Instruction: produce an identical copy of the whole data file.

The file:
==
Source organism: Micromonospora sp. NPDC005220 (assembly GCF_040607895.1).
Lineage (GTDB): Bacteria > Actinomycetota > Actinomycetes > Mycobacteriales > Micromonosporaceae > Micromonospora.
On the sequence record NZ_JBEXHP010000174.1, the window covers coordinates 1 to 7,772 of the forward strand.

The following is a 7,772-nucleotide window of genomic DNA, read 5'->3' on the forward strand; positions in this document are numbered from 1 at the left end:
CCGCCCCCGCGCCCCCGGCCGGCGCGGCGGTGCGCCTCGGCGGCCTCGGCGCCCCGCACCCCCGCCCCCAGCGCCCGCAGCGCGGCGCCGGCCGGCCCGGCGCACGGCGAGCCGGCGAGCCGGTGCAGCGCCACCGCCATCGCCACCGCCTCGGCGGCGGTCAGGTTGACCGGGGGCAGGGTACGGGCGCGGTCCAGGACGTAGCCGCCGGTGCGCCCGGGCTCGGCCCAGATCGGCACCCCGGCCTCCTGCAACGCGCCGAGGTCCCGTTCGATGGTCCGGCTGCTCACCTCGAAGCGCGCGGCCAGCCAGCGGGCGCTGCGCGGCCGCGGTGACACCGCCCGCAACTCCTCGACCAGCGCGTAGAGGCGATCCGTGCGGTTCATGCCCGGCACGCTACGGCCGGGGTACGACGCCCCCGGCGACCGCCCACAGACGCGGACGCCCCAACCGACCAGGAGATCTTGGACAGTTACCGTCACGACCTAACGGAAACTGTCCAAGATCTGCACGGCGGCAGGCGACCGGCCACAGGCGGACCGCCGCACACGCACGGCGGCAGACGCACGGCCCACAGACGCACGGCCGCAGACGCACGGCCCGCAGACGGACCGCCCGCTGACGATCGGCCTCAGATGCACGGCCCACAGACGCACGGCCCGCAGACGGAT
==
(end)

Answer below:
Source organism: Micromonospora sp. NPDC005220 (assembly GCF_040607895.1).
Lineage (GTDB): Bacteria > Actinomycetota > Actinomycetes > Mycobacteriales > Micromonosporaceae > Micromonospora.
On the sequence record NZ_JBEXHP010000174.1, the window covers coordinates 1 to 7,772 of the forward strand.

The following is a 7,772-nucleotide window of genomic DNA, read 5'->3' on the forward strand; positions in this document are numbered from 1 at the left end:
CCGCCCCCGCGCCCCCGGCCGGCGCGGCGGTGCGCCTCGGCGGCCTCGGCGCCCCGCACCCCCGCCCCCAGCGCCCGCAGCGCGGCGCCGGCCGGCCCGGCGCACGGCGAGCCGGCGAGCCGGTGCAGCGCCACCGCCATCGCCACCGCCTCGGCGGCGGTCAGGTTGACCGGGGGCAGGGTACGGGCGCGGTCCAGGACGTAGCCGCCGGTGCGCCCGGGCTCGGCCCAGATCGGCACCCCGGCCTCCTGCAACGCGCCGAGGTCCCGTTCGATGGTCCGGCTGCTCACCTCGAAGCGCGCGGCCAGCCAGCGGGCGCTGCGCGGCCGCGGTGACACCGCCCGCAACTCCTCGACCAGCGCGTAGAGGCGATCCGTGCGGTTCATGCCCGGCACGCTACGGCCGGGGTACGACGCCCCCGGCGACCGCCCACAGACGCGGACGCCCCAACCGACCAGGAGATCTTGGACAGTTACCGTCACGACCTAACGGAAACTGTCCAAGATCTGCACGGCGGCAGGCGACCGGCCACAGGCGGACCGCCGCACACGCACGGCGGCAGACGCACGGCCCACAGACGCACGGCCGCAGACGCACGGCCCGCAGACGGACCGCCCGCTGACGATCGGCCTCAGATGCACGGCCCACAGACGCACGGCCCGCAGACGGAT